Husky Energy Needs a Push

John LaForge

View of the smoke coming from Husky Energy refinery in Superior, Wisconsin, on April 26, 2018 after a fire broke out. Olivia Shalaby/WPR
View of the smoke coming from Husky Energy refinery in Superior, Wisconsin, on April 26, 2018 after a fire broke out. Olivia Shalaby/WPR

In “A Risk Too Great: Hydrofluoric Acid in US Refineries,” the United Steelworkers (USW) union has a report that all Twin Ports residents should read. The 23-page review explains what’s so deadly and dangerous about Husky Energy’s continued use of “HF” at the Superior refinery and why it shouldn’t be allowed.
HF is a ferocious contact poison capable of causing blindness, cardiac arrest and agonizing deaths. It burns through soft tissues such as skin, eyes, lungs and GI tract, and seeks the bones. HF even interferes with nerve function, so that symptoms may not be immediate and burns may not initially be painful. The Center for Public Integrity (CPI) has found that “in a worst-case scenario, the amount used at the Superior refinery could seriously injure or kill up to 180,000 people in the Twin Ports area if the tank holding the hydrogen fluoride were compromised,” the StarTribune reported.
Husky’s refinery reportedly held about 15,000 pounds of the toxic material at the time of the fire. As the USW’s report, completed in April 2013, makes clear, there are now “processes that are much safer than either sulfuric acid or HF.” Local mayors have seen the light.
Jim Paine of Superior wrote May 1st that he “asked them [Husky Energy] to discontinue” all use of hydrofluoric acid “and to report back to me on any … challenges that might prevent them from doing so.” Duluth Mayor Emily Larson wrote in a news release that she joined Paine’s demand and wanted to strengthen it. “Choosing the known risks of hydrogen fluoride is not …being a good corporate partner. It elevates danger to our environment and our people,” Larson wrote.

The combination of the hair-raising April 26 explosions and fires, the CPI study, this USW report, and enough public pressure, can bring further use of HF by Husky to an end. The community only needs to prod the mayors to overcome roadblocks and delays designed to dilute this common sense demand and to push aside distracting or obstructionist tactics of Governor Walker and the Wisconsin Manufacturers and Commerce who will say corporate tax breaks aren’t for safety improvements.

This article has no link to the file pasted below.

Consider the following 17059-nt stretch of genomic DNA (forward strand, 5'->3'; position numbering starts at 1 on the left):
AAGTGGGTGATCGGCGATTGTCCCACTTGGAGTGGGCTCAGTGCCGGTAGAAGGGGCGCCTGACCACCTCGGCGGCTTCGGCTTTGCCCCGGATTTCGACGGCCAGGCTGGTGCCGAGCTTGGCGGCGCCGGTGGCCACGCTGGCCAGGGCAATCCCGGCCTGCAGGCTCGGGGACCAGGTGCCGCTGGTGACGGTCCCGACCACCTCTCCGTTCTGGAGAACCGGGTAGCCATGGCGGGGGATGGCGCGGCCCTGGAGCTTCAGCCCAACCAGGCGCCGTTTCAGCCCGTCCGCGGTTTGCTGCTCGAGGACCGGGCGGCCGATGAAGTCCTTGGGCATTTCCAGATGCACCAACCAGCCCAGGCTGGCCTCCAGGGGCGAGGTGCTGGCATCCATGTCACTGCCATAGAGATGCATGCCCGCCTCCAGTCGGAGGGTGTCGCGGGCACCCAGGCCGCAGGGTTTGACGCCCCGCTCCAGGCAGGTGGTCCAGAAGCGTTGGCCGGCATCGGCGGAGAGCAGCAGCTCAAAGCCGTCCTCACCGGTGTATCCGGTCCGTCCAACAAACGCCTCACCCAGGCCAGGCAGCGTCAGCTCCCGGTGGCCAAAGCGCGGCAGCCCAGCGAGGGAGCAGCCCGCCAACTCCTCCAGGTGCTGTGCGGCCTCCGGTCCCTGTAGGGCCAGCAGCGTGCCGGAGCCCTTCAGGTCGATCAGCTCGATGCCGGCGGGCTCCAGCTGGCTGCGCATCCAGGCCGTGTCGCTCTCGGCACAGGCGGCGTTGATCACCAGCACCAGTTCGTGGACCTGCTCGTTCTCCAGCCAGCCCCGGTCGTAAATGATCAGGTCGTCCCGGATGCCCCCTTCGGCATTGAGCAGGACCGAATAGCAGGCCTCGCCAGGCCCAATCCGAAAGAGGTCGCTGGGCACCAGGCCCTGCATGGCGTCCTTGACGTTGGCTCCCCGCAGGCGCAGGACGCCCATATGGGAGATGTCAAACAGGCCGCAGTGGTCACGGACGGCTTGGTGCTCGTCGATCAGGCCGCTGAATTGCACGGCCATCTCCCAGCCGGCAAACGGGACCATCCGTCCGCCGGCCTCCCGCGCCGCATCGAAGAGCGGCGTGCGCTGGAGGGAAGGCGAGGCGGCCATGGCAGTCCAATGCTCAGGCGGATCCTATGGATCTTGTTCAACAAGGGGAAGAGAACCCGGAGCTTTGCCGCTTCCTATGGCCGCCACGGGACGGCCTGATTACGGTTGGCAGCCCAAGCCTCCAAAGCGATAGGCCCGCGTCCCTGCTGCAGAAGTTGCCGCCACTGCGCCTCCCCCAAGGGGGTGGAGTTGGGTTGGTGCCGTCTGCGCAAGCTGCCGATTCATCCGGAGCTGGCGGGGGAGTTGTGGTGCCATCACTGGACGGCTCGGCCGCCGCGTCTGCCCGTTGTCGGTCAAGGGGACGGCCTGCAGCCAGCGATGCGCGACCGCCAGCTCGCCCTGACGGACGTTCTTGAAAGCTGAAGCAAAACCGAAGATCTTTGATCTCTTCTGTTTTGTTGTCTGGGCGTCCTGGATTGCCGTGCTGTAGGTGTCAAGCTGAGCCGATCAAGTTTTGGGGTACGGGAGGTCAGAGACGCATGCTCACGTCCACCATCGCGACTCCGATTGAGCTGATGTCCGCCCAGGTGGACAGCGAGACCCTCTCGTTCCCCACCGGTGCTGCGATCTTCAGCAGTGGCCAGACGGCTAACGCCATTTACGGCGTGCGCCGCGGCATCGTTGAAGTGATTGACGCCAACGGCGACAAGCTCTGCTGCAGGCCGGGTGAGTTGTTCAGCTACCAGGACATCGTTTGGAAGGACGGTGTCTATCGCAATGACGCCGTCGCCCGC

As the Steelworkers remind us that, “In April 2011, Dr. Rafael Moure-Eraso, Chairperson of US Chemical Safety Board said, ‘Serious incidents at refineries continue to occur with alarming frequency.’ ” (April 26 was the anniversary of Chernobyl.) “The trail of US refinery disasters and non-compliance with regulations is a potent reminder of the potential for catastrophe,” the USW report says. A few US refinery accidents with hydrofluoric acid give fair warning: 

• On March 5, 2012, at the CITGO refinery in Corpus Christi, TX an HF leak of between 300 and 500 pounds took place from a flange with a history of leaks. The line had been temporarily repaired with clamps on several occasions while CITGO continued running.

• In Ohio, on Feb. 28, 2017 Marathon Canton caused a refinery leak of what the company estimated to be 145 pounds of HF.

• Also at CITGO Corpus Christi, a July 19, 2009 explosion and fire burned for two days. About 42,000 pounds of HF was released and a sprinkler system failed to “knock down” the HF vapors. An estimated 4,200 pounds of HF traveled beyond the property line, and pure luck — like with the Superior explosions and fires — saw wind push the plume toward an unpopulated area.

• At Sunoco Co. in Philadelphia March 11, 2009, a release of HF sent 13 workers to hospitals because of exposure to a 22-pound release of HF.  

• On April 8, 2004, at Giant Industries Refinery in Jamestown, NM, flammable gasoline components caught fire near the HF unit injuring six employees, four with burns requiring hospitalization. 

• On October 30, 1987 the Marathon Corp. in Texas City, TX caused the worst and scariest refinery release of HF vapors in US history. Fifty-square blocks were evacuated and over 900 people received hospital treatment for injuries. As in Superior, wind direction kept the incident from being even worse.

After the 2005 BP Texas City Refinery disaster, the Steelworkers published “Beyond Texas City: The State of Process Safety In The Unionized US Oil Refining Industry.” This report looked at conditions at 51 unionized refineries and found that highly hazardous conditions were pervasive. “The study concluded that the refining industry is ripe for future disasters,” the newer USW report says.
The 2013 USW study also warns: “The potential impact of a large-scale HF release in a heavily populated area is so great that it may be impossible for any refiner or community to be fully prepared. Even highly effective systems sometimes fail. It would take multiple failures to trigger a major release, but the lesson of catastrophic accidents from Bhopal to the Deepwater Horizon [to Fukushima] is that multiple failures can occur.” 

Alternatives like solid acid catalyst systems and an ionic liquid process both eliminate the use of either HF or sulfuric acid. “Substitution of a less dangerous chemical for a highly toxic one is … promoted by the American Institute of Chemical Engineers and its Center for Chemical Process Safety,” the USW says. 

These alternatives “are produced without the dangers to workers, communities and the environment posed by current processes.” It seems gang at Husky Energy only needs to be pushed hard enough by us.